In case you are curious, the font I used was Chopin Script. (Not sure where I got it from, but it was a free font.)
Here are the resulting stencils:
I used clear contact paper to apply them to the pallet (they are unruly, so be warned!) This photos shows you the final stain color I ended up with.
Next I used some left over wall paint to stencil the words. THE KEY HERE IS TO USE A DRY BRUSH TECHNIQUE. I cannot stress this enough. The boards are rough, the contact paper isn’t the tightest seal in the world. If you brush is more than BARELY DAMP with paint, it will bleed. I got a tiny bit of paint on my brush and pounced it off onto paper towels before getting anywhere near the sign.
Here is what the paint looks like. The shelf liner/contact paper is water resistant so the paint will stay on top. You can see who there is barely any paint on the exposed surface of the wood. That is intentional. A few light coats will always be better than too much paint all at once:
The final lettering is pretty crisp, even on the rough boards. I also cut the bottom wheat silhouette using the same stenciling technique. I wish it was slightly larger, but I didn’t want to piece it, so it is maxed out at 12 inches wide.
Now I had to figure out how to hang it, since I wasn’t going to be able to use it on my mantel as originally planned. I had some old hanging wire from a frame I bought at Ikea a while ago, and just drove two screws into the cross brace and attached the wire. Easy peasy:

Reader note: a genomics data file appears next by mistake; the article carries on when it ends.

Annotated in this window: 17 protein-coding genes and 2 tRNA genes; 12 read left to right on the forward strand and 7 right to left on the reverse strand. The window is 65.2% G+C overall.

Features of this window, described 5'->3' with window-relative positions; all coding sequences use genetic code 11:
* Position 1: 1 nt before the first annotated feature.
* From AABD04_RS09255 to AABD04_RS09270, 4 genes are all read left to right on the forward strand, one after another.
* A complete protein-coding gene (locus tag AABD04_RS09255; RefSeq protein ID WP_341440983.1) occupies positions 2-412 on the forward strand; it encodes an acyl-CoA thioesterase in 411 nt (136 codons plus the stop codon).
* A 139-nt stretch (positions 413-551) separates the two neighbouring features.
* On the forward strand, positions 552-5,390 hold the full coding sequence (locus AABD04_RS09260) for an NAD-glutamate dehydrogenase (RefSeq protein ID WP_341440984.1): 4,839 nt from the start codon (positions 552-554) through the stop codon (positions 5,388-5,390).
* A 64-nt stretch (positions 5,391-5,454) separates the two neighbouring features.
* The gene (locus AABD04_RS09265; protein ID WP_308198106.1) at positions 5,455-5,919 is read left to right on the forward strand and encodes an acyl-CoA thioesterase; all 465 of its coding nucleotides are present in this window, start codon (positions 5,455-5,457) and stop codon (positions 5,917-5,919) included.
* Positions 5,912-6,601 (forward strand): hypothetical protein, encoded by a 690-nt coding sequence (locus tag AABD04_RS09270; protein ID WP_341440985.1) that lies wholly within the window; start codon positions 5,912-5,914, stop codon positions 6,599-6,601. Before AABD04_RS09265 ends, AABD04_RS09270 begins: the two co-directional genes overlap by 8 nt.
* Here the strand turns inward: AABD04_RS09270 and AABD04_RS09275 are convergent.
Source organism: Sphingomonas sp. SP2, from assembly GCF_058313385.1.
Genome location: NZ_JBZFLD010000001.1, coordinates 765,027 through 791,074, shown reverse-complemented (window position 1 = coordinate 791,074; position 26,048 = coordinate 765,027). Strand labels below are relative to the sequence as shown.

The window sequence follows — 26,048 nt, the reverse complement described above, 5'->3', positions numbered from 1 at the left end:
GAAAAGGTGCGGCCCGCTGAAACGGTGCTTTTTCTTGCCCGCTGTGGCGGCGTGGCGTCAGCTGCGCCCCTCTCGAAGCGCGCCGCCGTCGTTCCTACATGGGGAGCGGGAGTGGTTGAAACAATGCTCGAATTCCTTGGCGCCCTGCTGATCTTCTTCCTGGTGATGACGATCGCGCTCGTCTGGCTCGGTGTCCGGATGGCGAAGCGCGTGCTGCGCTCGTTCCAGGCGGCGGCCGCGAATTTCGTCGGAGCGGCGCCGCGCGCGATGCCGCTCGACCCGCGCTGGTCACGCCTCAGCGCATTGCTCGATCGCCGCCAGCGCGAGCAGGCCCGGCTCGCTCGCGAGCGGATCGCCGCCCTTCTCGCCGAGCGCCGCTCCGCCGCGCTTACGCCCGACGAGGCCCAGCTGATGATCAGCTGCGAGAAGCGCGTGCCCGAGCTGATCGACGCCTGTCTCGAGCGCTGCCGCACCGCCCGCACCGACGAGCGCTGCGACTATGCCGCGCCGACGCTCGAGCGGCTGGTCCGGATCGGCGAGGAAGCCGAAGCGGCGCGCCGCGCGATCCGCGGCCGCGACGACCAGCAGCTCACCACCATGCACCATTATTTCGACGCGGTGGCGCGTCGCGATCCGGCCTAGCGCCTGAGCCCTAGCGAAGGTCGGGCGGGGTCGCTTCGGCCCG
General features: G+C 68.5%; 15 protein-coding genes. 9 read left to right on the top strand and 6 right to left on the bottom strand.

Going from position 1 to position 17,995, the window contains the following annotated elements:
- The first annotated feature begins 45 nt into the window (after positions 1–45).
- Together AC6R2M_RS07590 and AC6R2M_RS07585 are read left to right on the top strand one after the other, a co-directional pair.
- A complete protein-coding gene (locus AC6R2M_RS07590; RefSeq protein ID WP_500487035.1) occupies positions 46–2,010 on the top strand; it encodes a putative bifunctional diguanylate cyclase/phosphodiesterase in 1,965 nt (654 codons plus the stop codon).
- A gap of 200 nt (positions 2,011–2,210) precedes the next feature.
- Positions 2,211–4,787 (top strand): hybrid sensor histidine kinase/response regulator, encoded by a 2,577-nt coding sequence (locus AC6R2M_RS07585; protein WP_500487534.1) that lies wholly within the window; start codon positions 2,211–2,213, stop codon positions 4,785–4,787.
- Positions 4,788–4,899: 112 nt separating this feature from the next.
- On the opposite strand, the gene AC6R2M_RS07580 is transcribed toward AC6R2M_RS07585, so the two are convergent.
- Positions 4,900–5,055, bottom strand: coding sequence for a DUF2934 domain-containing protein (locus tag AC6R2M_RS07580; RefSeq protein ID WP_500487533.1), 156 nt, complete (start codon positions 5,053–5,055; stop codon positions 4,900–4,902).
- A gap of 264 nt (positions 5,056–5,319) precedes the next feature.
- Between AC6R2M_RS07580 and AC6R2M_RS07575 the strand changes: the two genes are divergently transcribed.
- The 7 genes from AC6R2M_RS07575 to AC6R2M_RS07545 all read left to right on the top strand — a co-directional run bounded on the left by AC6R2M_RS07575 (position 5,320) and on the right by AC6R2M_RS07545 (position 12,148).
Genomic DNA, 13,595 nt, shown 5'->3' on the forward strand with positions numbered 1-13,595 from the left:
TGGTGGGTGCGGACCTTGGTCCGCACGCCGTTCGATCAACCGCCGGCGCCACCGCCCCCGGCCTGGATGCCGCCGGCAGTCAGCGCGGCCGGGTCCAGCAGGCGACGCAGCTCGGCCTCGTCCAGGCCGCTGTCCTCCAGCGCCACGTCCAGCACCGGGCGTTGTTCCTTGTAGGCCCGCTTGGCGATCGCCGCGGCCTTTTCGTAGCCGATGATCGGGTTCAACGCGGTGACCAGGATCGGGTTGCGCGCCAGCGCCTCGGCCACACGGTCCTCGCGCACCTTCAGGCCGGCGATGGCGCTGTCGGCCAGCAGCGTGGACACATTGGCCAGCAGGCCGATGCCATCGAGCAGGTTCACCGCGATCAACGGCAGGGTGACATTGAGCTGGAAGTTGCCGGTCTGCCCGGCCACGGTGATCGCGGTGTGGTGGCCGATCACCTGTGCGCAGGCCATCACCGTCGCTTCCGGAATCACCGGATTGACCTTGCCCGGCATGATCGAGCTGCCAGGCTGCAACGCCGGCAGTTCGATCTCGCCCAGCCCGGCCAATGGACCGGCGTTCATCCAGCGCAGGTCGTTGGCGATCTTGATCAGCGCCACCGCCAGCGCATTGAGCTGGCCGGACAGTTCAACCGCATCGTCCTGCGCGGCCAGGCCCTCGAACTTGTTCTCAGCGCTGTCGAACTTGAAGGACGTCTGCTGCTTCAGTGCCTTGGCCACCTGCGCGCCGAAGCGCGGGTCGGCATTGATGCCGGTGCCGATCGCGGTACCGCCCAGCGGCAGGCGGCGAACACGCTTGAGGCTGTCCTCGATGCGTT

Now it can hang on my exterior wall. Because I used latex wall paint rated for exteriors I’m not worried about it running, but you could seal it with polyurethane if you were concerned (or used a more soluble paint).
I love how it came out. And now that the leaves are finally starting to turn, it definitely feels like Thanksgiving is right around the corner!
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Make Wood Pallet Wall Art
Do you love the wood shipping pallet signs infiltrating home decor lately?В Learn how to make your very own aged pallet art.В The quote from Moulin Rouge is provided for you to use in your die cut machine, or as a tracing template.В You will also see how to age your sign with Cece Caldwell wax!В This project is easy and can be completed in an afternoon.
KRYLON DUAL – WHITE FLAT
STENCIL TEMPLATE – for mine, just click thumbnail below and save full res version that appears
DIE CUT MACHINE – to create stencil from vinyl or contact paper
TRANSFER PAPER – to outline letters onto pallet
CECE CALDWELL CLEAR WAX
CECE CALDWELL AGING CREAM DARK
That is it!В I love my new sign.В It is proudly displayed in our guest room, which is quickly becoming my favorite room in the house.
Check out our Wood Pallet 50+ Roundup for more inspiration: